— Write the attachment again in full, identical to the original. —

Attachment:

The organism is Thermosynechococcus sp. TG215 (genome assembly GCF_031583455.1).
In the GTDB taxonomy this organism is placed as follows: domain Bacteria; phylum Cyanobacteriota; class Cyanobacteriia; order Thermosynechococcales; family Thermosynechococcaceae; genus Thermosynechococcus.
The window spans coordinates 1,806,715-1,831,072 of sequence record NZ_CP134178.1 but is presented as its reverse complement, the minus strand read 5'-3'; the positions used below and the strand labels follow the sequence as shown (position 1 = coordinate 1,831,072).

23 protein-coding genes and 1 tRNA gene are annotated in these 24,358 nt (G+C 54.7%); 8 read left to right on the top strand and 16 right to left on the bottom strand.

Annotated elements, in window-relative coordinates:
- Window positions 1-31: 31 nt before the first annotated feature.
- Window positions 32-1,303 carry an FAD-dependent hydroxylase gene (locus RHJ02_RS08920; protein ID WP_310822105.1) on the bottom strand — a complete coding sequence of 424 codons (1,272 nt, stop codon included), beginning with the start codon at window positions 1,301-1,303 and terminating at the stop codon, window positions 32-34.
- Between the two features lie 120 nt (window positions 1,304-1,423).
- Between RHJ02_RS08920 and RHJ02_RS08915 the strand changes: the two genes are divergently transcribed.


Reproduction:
The organism is Thermosynechococcus sp. TG215 (genome assembly GCF_031583455.1).
In the GTDB taxonomy this organism is placed as follows: domain Bacteria; phylum Cyanobacteriota; class Cyanobacteriia; order Thermosynechococcales; family Thermosynechococcaceae; genus Thermosynechococcus.
The window spans coordinates 1,806,715-1,831,072 of sequence record NZ_CP134178.1 but is presented as its reverse complement, the minus strand read 5'-3'; the positions used below and the strand labels follow the sequence as shown (position 1 = coordinate 1,831,072).

23 protein-coding genes and 1 tRNA gene are annotated in these 24,358 nt (G+C 54.7%); 8 read left to right on the top strand and 16 right to left on the bottom strand.

Annotated elements, in window-relative coordinates:
- Window positions 1-31: 31 nt before the first annotated feature.
- Window positions 32-1,303 carry an FAD-dependent hydroxylase gene (locus RHJ02_RS08920; protein ID WP_310822105.1) on the bottom strand — a complete coding sequence of 424 codons (1,272 nt, stop codon included), beginning with the start codon at window positions 1,301-1,303 and terminating at the stop codon, window positions 32-34.
- Between the two features lie 120 nt (window positions 1,304-1,423).
- Between RHJ02_RS08920 and RHJ02_RS08915 the strand changes: the two genes are divergently transcribed.